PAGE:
A Robyn Hitchcock album always sounds like a Robyn Hitchcock album. Whether he’s fronting psych-pop band the Soft Boys, playing a solo acoustic show, whipping up college rock songs with the Egyptians, or working with his latest outfit, the Venus 3, Hitchcock’s immediately recognizable voice seems to push his musical accompaniment to the background. This aspect of the Robyn Hitchcock experience ensures continuity across his discography, but it could also become a crutch, or even a hindrance, if Robyn were to let it. After all, when critics and consumers start describing an artist’s latest release with phrases like, “It’s another okay album from [insert act here],” that’s when you know it’s time to bring out the defibrillators, because that act’s career has started to die. Hitchcock has continually avoided this pitfall by reinventing himself. Sometimes, this comes in the form of major changes, like breaking up a band or starting a new one. On other occasions, the changes are more subtle, but equally effective in shaking up the status quo.
On Goodnight Oslo, Robyn Hitchcock changes the formula that he and his latest sidemen — guitarist Peter Buck, bassist Scott McCaughey, and drummer Bill Rieflin (in essence, 60% of R.E.M.) — established on the first Venus 3 album, 2006’s Olé Tarantula. That loose and jammy record felt like its songs were captured on their second or third run-throughs. By comparison, Goodnight Oslo is Hitchcock’s most tightly arranged album of the decade. What it harkens to most is his ’80s heyday, when Robyn reveled in neatly constructed pop gems with glorious harmonies.
McCaughey is a great backup singer and contributes plentifully here. Also adding layers of vocals behind Hitchcock are former Egyptian Morris Windsor, the Decemberists’ Colin Meloy, and Harvey Danger’s Sean Nelson (an opening act on a 2006 Venus 3 tour). The final 30 seconds of Goodnight Oslo‘s fourth track, “I’m Falling,” is just Byrds-y guitar plucking and a heavenly choir of voices. While that’s the most pronounced use of backing vocals on the record, they appear generously throughout. The buzzing, ambling, ’60s-sounding “Saturday Groovers” features call-and-response, country-influenced close harmonies, and a bouncy “bah-bah-bah-dah” refrain. There’s nothing like well-executed backing vocals to suggest that the musicians in question really took the time and care to make their songs the best they could be. The players are literally committing more of their anatomies to the music, and this commitment shines through.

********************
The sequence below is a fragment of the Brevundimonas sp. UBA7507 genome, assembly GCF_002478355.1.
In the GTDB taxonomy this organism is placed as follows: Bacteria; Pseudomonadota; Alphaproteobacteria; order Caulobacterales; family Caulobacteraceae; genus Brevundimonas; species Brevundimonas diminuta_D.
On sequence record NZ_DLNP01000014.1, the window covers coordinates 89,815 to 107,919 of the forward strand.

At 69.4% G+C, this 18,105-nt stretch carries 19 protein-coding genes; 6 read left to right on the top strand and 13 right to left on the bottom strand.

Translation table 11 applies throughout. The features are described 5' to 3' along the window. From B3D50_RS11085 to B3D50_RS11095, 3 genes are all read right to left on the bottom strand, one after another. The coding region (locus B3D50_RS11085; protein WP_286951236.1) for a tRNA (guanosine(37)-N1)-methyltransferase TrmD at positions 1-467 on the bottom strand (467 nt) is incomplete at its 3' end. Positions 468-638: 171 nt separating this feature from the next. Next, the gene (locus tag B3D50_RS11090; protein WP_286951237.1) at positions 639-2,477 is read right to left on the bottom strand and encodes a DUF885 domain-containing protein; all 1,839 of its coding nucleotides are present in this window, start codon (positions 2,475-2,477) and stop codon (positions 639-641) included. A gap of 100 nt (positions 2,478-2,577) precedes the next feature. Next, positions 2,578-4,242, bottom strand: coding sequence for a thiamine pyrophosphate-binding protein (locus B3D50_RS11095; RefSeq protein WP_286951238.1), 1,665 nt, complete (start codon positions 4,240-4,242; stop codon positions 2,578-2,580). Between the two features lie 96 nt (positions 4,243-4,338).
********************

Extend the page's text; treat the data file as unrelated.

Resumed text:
Another great way to punch up your record: horns. Now, Mr. Hitchcock has been very shy about the implementation of brass throughout his career. He felt he got burned by the suggestion to use saxophone on his 1982 album, Groovy Decay. Horns are used wonderfully here, though. On “Up to Our Nex”, blurts of trumpet emphasize the (perhaps falsely?) celebratory nature of a song in which being “up to our necks in love” is both “so rad” and “so sad”. On R&B-ish opener “What You Is”, a dab of brass in the chorus gives the song’s build-up just a little more pizzazz. Elsewhere on the album, other instruments are brought in to add a certain flavor, like lap steel on the beautiful, corpuscular “Hurry for the Sky”, or Dylanesque harmonica on the disc’s other introspective tune, the R.E.M.-circa-1991-like “16 Years”.
These factors make Goodnight Oslo a good-sounding album, but it is Robyn Hitchcock, himself, who makes this a great record. Frankly, anyone with a decent budget could implement backup singers and horns. But few (if any) other artists could create a lovely and lilting tune like “TLC”. The title is an initialism for a trio of psycho-pharmaceuticals, the names of which Hitchcock intones in delicate tenor over strings and brushed snare. A big part of Hitchcock’s appeal over the years has been his lyrics, with their tangential and dreamlike logic. On this new album, he works his lexical mojo once more: “Settle where the compass points / In the belly, in the joints / The President just made a noise / He’s sorry if I disappoint you.” These lines are from a sinister-sounding verse to “Your Head Here”, a song whose transition into the chorus is marked by a comically gruff voice singing, “Ring my chimes, I’m a ding-dong daddy.” The point being, as with the jump-cut films your brain screens for you while sleep, you never know what plot twist is coming next in a Robyn Hitchcock song.
Nor is it possible to anticipate what will come with a new Hitchcock album. In the 2000s alone, he has issued a solo acoustic album, recreated a live Bob Dylan bootleg, joined forces with Gillian Welch and Dave Rawlings for an Americana outing, and has now crafted two fairly dissimilar pop/rock albums with the Venus 3. His work with this latest band has certainly been the highlight of his output for this decade, which is brought to a very satisfying close by the excellent Goodnight Oslo.